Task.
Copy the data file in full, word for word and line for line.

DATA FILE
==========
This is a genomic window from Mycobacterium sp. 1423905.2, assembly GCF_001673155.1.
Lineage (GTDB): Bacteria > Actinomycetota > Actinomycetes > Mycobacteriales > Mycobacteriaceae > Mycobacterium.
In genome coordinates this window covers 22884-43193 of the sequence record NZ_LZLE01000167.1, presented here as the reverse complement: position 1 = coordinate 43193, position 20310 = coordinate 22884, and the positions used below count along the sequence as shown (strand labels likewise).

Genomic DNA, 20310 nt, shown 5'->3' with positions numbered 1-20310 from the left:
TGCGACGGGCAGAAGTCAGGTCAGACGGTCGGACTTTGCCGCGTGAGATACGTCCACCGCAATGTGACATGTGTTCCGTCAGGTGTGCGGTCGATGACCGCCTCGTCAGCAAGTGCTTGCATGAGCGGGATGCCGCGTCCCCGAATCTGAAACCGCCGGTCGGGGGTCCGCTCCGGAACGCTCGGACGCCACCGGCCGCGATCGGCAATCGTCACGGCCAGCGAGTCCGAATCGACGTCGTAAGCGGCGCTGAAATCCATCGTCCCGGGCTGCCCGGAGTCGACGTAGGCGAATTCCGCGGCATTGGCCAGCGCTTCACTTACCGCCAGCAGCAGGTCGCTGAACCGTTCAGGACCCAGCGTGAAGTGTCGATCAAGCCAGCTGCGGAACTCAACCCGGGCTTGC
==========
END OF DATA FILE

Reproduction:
This is a genomic window from Mycobacterium sp. 1423905.2, assembly GCF_001673155.1.
Lineage (GTDB): Bacteria > Actinomycetota > Actinomycetes > Mycobacteriales > Mycobacteriaceae > Mycobacterium.
In genome coordinates this window covers 22884-43193 of the sequence record NZ_LZLE01000167.1, presented here as the reverse complement: position 1 = coordinate 43193, position 20310 = coordinate 22884, and the positions used below count along the sequence as shown (strand labels likewise).

Genomic DNA, 20310 nt, shown 5'->3' with positions numbered 1-20310 from the left:
TGCGACGGGCAGAAGTCAGGTCAGACGGTCGGACTTTGCCGCGTGAGATACGTCCACCGCAATGTGACATGTGTTCCGTCAGGTGTGCGGTCGATGACCGCCTCGTCAGCAAGTGCTTGCATGAGCGGGATGCCGCGTCCCCGAATCTGAAACCGCCGGTCGGGGGTCCGCTCCGGAACGCTCGGACGCCACCGGCCGCGATCGGCAATCGTCACGGCCAGCGAGTCCGAATCGACGTCGTAAGCGGCGCTGAAATCCATCGTCCCGGGCTGCCCGGAGTCGACGTAGGCGAATTCCGCGGCATTGGCCAGCGCTTCACTTACCGCCAGCAGCAGGTCGCTGAACCGTTCAGGACCCAGCGTGAAGTGTCGATCAAGCCAGCTGCGGAACTCAACCCGGGCTTGC